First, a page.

This is the home-and-home reciprocation game from last year's four-point Mountaineer win at Pauley Pavilion. At that point last season, UCLA was still very inconsistent on offense while West Virginia was being discussed as a darkhorse candidate for the Final Four. Fast forward one year and the Bruins are the team with serious Final Four and national title aspirations while West Virginia is fighting to make the NCAA Tournament. That's not to say West Virginia is without talent; they're just young. And let's not forget the crazy defensive and offensive schemes that Coach John Beilein runs.
WVU sits at 7-3 in the Big East and 18-4 overall. Their non-conference schedule, outside of the UCLA game, is weak. Their toughest games were a home win against NC State and a neutral-game loss against Arkansas. As is typical of a young team, the Mountaineers are much better at home than on the road. All of their losses have come away from Morgantown. UCLA may be catching WVU at the right time: On Wednesday night they host Jaime Dixon and Pitt. The Mountaineers will pour everything they've got into winning that game because it's a conference game, but in this case, for a team on the NCAA bubble, it doesn't make sense. Beating UCLA is far more important for WVU's NCAA prospects than beating Pitt. UCLA has a higher RPI ranking, it is a non-conference game (which the selection committee looks at as gold, especially a high-profile one this late in the year), and the Bruins come from a higher-ranked RPI conference and are the #2 ranked team in the country.
The game is also important for UCLA because it's an out-of-conference game and it's on national television, giving the Bruins another chance at positive exposure on a national scale. Plus, it's a non-conference road game against a BCS conference team.
The leader of WVU, both vocally and through his play, is senior forward Frank Young (6'5" 215 lbs.). Young leads the Mountaineers in scoring at 14.5 PPG and is third in rebounding at 4.2 RPG. He has hit almost twice as many three-point shots as anyone else on the squad. Most importantly, he is the lone holdover from Beilein's top players on last year's team. Young knows how to win and knows how to convey that to his teammates. He is fitter than last year so that he is more explosive (although not especially so) and makes better decisions. The best guess is that Coach Howland will put Arron Afflalo on Young as he is both an inside and outside threat and he can put the ball on the floor. Because WVU runs almost exclusively a zone defense, this individual match-up will only be on one end of the floor.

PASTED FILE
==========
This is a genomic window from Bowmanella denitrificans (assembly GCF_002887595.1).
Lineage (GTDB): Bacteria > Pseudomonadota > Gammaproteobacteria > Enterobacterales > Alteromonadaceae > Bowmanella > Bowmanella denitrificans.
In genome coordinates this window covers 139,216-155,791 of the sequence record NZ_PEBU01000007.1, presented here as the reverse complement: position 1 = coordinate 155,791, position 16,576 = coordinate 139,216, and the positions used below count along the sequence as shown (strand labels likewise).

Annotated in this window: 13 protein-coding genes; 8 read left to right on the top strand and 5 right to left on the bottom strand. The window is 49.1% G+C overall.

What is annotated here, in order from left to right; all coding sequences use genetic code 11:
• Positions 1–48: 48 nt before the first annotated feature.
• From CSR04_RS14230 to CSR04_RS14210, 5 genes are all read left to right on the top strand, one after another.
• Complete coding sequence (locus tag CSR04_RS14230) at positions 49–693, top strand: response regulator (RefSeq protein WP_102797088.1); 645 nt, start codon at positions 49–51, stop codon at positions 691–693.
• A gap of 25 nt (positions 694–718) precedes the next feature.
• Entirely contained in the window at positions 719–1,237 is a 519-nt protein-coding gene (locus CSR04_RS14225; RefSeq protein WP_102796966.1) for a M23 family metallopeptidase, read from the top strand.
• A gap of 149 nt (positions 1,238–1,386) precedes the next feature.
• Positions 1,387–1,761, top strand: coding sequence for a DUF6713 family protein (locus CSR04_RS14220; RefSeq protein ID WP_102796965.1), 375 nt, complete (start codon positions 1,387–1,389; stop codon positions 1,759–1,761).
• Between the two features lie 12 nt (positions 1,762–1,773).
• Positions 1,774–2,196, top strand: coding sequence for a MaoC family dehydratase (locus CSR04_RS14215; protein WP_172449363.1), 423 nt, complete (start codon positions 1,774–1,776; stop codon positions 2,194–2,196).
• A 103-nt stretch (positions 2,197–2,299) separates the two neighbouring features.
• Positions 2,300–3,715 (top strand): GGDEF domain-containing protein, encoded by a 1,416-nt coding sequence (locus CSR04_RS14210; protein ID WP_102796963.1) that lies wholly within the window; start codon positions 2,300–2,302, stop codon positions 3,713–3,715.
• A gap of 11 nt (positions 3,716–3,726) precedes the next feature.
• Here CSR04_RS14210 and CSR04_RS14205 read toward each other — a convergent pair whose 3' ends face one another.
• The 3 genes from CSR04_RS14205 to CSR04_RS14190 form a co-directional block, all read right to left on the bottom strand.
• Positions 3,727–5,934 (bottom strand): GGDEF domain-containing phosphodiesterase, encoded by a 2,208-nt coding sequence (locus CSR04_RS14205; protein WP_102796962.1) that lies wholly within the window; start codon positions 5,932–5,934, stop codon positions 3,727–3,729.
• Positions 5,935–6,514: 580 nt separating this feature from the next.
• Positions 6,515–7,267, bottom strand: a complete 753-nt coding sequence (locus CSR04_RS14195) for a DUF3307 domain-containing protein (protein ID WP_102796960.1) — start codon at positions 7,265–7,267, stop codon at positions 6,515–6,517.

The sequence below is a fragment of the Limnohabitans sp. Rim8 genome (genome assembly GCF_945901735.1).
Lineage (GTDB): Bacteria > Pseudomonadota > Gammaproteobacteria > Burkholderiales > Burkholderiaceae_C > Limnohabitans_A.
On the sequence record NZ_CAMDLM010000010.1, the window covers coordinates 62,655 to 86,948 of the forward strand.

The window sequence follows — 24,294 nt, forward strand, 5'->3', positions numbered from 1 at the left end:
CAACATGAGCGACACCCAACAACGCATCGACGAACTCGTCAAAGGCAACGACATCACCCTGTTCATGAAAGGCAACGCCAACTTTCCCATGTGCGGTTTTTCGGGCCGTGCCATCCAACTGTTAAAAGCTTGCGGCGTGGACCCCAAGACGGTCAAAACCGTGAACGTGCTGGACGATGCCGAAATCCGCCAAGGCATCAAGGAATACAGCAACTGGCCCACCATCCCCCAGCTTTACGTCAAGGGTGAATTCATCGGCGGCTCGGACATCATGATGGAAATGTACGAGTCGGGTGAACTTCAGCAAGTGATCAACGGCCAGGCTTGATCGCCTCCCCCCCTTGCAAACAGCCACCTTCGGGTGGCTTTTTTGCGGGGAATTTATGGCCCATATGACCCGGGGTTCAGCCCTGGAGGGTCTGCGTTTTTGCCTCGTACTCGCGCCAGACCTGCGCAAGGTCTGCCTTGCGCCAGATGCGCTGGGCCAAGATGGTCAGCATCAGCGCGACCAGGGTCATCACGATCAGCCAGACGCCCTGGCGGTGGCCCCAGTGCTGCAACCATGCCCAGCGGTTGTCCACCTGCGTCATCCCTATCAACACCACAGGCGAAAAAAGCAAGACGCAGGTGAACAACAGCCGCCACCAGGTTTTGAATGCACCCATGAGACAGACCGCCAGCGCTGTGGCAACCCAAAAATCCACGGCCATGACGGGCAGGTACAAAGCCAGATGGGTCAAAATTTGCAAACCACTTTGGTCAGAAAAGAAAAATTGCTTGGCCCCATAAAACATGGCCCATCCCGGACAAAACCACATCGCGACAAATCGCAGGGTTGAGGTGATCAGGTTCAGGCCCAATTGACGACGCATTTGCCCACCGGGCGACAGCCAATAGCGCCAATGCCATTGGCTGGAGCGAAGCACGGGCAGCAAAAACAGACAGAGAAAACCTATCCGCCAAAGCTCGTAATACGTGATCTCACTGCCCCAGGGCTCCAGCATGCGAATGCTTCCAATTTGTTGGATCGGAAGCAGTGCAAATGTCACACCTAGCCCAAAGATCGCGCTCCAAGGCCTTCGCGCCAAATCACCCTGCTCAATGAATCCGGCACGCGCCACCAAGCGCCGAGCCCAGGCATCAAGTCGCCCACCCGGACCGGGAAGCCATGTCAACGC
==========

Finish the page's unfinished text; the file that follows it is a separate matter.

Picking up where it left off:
The point guard is junior Darris Nichols (6'2" 190 lbs.), who is solid, but not spectacular. He is careful with the ball, averaging a 3-to-1 assist-to-turnover ratio. He averages 10.2 PPG on 48% shooting from the floor and 38% from behind the arc. Of the key starters, he takes the least amount of shots, because he looks to get his teammates involved first. He's relatively quick, but Darren Collison and Russell Westbrook have faced quicker. His decision making, though, is generally spot-on. In this way Nichols is very much like Texas A&M's Acie Law IV. Law gave the Bruins some fits when they faced off earlier this season.
The ‘2' guard for Beilein is really a small forward, sophomore Alex Ruoff (6'6" 210 lbs.). The fact that Ruoff has size may hurt the Bruins, but the good news is that he is almost strictly an outside shooter. Enter Josh Shipp. Shipp, who has been criticized for his defense at times this season, has done well against players who don't like putting the ball on the floor, like Ron Coleman of Michigan and Daven Harmeling of Washington State. Ruoff averages 9.6 PPG, but only shoots 38% from the floor. That's because over 2/3 of his shots come from behind the arc. Like many of his teammates, Ruoff averages around 3 RPG. Ruoff actually leads the team in assists with 120 and also has close to a 3-to-1 assist-to-turnover ratio. That tells you something about the nature of WVU's offense.
At the power forward spot is junior Joe Alexander (6'8" 200 lbs.), who is second on the team in scoring at 12.7 PPG and leads the team in rebounding at 4.6 RPG. Like most of his teammates, Alexander shoots well from the 3-point line, averaging 38%. But most of his shots come from inside of 18 feet. He is more of a jump shooter than a banger, but he fits in Beilein's offense well. He isn't very athletic and Luc Richard Mbah a Moute should be able to neutralize him on the offensive end if Mbah a Moute continues to play like he has the past few games. Unlike his teammates (who are mostly around 75-80% from the free throw line), Alexander is not a good free throw shooter. He averages only 58% from the line.